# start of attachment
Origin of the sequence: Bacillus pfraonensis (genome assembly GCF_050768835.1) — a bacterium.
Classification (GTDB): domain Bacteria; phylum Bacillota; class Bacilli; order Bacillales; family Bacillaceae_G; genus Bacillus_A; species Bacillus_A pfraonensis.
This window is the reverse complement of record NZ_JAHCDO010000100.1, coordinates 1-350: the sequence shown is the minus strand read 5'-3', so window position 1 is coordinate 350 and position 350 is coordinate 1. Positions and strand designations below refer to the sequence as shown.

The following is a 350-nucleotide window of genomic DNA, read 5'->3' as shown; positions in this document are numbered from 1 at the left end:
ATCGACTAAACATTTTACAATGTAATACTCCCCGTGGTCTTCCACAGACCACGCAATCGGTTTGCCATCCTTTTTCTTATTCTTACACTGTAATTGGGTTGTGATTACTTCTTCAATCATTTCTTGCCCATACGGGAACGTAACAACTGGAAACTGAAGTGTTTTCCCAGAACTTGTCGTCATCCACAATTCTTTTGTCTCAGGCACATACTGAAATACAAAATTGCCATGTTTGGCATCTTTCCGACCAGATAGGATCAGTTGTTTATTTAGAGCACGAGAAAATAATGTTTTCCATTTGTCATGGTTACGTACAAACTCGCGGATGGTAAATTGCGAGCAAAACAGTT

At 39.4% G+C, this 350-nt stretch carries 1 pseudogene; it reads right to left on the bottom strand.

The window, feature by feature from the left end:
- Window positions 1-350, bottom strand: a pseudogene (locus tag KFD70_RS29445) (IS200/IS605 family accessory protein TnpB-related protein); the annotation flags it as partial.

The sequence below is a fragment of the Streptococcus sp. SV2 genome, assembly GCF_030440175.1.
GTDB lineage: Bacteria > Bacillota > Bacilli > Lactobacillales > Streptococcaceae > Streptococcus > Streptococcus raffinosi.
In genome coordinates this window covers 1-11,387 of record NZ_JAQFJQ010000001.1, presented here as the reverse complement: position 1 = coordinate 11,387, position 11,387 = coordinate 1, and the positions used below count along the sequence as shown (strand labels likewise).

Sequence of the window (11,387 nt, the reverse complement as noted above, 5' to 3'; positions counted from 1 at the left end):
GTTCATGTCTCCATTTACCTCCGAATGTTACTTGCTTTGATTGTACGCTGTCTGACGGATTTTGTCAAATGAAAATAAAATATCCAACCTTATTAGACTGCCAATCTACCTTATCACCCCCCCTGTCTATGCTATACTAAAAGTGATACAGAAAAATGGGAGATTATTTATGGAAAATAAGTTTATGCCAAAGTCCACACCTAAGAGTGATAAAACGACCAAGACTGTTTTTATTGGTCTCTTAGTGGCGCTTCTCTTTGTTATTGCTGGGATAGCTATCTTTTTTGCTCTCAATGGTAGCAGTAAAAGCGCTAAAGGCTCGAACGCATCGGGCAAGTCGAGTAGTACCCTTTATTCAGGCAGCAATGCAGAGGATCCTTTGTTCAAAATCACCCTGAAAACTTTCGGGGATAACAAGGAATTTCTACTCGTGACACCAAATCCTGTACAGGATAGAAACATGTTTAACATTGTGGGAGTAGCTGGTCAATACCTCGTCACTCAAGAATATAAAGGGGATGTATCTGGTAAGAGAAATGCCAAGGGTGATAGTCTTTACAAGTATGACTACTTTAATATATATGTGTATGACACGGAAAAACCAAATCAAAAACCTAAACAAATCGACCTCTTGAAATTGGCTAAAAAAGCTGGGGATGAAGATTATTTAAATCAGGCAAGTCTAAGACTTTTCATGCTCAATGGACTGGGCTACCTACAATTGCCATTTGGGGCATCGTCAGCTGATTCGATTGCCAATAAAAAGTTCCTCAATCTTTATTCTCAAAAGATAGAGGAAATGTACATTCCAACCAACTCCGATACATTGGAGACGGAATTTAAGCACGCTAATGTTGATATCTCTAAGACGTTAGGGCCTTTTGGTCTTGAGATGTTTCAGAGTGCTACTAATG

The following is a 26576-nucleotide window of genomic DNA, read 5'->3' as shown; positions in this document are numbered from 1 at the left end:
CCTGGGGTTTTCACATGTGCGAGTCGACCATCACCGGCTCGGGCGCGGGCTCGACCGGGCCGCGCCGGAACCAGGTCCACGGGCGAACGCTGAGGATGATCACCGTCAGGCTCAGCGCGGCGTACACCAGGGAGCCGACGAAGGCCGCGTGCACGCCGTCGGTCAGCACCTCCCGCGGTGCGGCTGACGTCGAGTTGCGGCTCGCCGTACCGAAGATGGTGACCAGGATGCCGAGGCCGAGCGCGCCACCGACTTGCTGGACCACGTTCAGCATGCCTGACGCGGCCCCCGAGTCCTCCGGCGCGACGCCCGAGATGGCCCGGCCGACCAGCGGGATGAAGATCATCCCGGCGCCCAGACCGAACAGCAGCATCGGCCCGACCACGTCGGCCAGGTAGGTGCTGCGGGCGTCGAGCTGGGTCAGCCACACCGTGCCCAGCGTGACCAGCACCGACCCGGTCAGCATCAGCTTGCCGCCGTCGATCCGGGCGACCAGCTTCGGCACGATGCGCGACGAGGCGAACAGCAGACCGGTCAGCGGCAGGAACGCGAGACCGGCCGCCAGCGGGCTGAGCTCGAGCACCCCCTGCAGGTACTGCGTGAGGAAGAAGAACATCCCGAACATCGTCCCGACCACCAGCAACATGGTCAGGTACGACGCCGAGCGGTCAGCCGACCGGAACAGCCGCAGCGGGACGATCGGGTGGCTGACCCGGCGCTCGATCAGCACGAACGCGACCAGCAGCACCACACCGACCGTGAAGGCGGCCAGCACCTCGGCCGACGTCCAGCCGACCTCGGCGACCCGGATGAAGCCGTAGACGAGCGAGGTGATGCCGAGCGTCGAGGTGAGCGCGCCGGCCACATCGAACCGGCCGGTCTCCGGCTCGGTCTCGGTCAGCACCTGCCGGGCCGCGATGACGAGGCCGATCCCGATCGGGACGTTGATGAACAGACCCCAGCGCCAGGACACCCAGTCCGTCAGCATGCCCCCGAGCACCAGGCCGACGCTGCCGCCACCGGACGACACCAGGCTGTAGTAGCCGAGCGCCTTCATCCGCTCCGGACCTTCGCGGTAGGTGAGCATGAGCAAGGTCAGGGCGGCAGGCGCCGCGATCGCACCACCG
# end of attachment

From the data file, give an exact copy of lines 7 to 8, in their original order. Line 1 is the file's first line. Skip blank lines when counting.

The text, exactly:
The window, feature by feature from the left end:
- Window positions 1-350, bottom strand: a pseudogene (locus tag KFD70_RS29445) (IS200/IS605 family accessory protein TnpB-related protein); the annotation flags it as partial.